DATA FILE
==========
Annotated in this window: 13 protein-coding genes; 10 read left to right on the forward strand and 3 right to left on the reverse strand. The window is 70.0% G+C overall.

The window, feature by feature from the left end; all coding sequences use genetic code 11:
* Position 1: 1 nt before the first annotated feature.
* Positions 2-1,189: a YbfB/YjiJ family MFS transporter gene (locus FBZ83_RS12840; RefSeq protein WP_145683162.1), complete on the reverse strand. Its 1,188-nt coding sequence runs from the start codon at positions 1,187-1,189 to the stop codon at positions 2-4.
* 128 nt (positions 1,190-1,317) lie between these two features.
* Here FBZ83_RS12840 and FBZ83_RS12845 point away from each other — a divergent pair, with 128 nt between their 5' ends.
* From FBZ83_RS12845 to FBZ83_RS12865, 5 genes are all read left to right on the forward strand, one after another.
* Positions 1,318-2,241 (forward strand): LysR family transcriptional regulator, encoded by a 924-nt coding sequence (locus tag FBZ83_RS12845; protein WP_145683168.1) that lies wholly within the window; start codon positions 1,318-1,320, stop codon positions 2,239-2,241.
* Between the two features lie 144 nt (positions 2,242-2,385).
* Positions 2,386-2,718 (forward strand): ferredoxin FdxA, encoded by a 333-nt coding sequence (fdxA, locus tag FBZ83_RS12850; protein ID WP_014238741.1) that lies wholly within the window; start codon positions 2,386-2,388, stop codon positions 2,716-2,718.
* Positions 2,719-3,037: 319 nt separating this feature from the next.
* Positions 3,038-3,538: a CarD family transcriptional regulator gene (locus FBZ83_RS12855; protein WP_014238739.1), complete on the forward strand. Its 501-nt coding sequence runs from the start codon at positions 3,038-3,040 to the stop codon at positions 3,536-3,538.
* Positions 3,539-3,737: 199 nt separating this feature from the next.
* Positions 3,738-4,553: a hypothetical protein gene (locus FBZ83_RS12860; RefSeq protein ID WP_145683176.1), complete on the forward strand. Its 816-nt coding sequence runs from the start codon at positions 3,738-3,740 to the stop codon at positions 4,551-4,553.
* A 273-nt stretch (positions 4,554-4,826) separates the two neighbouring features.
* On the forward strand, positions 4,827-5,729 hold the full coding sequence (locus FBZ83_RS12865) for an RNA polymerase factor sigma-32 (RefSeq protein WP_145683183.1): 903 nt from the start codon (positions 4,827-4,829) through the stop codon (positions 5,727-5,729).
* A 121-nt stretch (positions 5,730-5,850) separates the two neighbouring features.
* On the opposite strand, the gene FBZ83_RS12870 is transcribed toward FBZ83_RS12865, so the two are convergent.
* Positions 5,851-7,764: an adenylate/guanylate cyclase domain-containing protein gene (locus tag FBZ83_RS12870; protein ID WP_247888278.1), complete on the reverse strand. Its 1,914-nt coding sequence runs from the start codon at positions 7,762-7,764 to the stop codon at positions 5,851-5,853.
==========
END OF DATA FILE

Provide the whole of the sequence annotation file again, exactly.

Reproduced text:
Annotated in this window: 13 protein-coding genes; 10 read left to right on the forward strand and 3 right to left on the reverse strand. The window is 70.0% G+C overall.

The window, feature by feature from the left end; all coding sequences use genetic code 11:
* Position 1: 1 nt before the first annotated feature.
* Positions 2-1,189: a YbfB/YjiJ family MFS transporter gene (locus FBZ83_RS12840; RefSeq protein WP_145683162.1), complete on the reverse strand. Its 1,188-nt coding sequence runs from the start codon at positions 1,187-1,189 to the stop codon at positions 2-4.
* 128 nt (positions 1,190-1,317) lie between these two features.
* Here FBZ83_RS12840 and FBZ83_RS12845 point away from each other — a divergent pair, with 128 nt between their 5' ends.
* From FBZ83_RS12845 to FBZ83_RS12865, 5 genes are all read left to right on the forward strand, one after another.
* Positions 1,318-2,241 (forward strand): LysR family transcriptional regulator, encoded by a 924-nt coding sequence (locus tag FBZ83_RS12845; protein WP_145683168.1) that lies wholly within the window; start codon positions 1,318-1,320, stop codon positions 2,239-2,241.
* Between the two features lie 144 nt (positions 2,242-2,385).
* Positions 2,386-2,718 (forward strand): ferredoxin FdxA, encoded by a 333-nt coding sequence (fdxA, locus tag FBZ83_RS12850; protein ID WP_014238741.1) that lies wholly within the window; start codon positions 2,386-2,388, stop codon positions 2,716-2,718.
* Positions 2,719-3,037: 319 nt separating this feature from the next.
* Positions 3,038-3,538: a CarD family transcriptional regulator gene (locus FBZ83_RS12855; protein WP_014238739.1), complete on the forward strand. Its 501-nt coding sequence runs from the start codon at positions 3,038-3,040 to the stop codon at positions 3,536-3,538.
* Positions 3,539-3,737: 199 nt separating this feature from the next.
* Positions 3,738-4,553: a hypothetical protein gene (locus FBZ83_RS12860; RefSeq protein ID WP_145683176.1), complete on the forward strand. Its 816-nt coding sequence runs from the start codon at positions 3,738-3,740 to the stop codon at positions 4,551-4,553.
* A 273-nt stretch (positions 4,554-4,826) separates the two neighbouring features.
* On the forward strand, positions 4,827-5,729 hold the full coding sequence (locus FBZ83_RS12865) for an RNA polymerase factor sigma-32 (RefSeq protein WP_145683183.1): 903 nt from the start codon (positions 4,827-4,829) through the stop codon (positions 5,727-5,729).
* A 121-nt stretch (positions 5,730-5,850) separates the two neighbouring features.
* On the opposite strand, the gene FBZ83_RS12870 is transcribed toward FBZ83_RS12865, so the two are convergent.
* Positions 5,851-7,764: an adenylate/guanylate cyclase domain-containing protein gene (locus tag FBZ83_RS12870; protein ID WP_247888278.1), complete on the reverse strand. Its 1,914-nt coding sequence runs from the start codon at positions 7,762-7,764 to the stop codon at positions 5,851-5,853.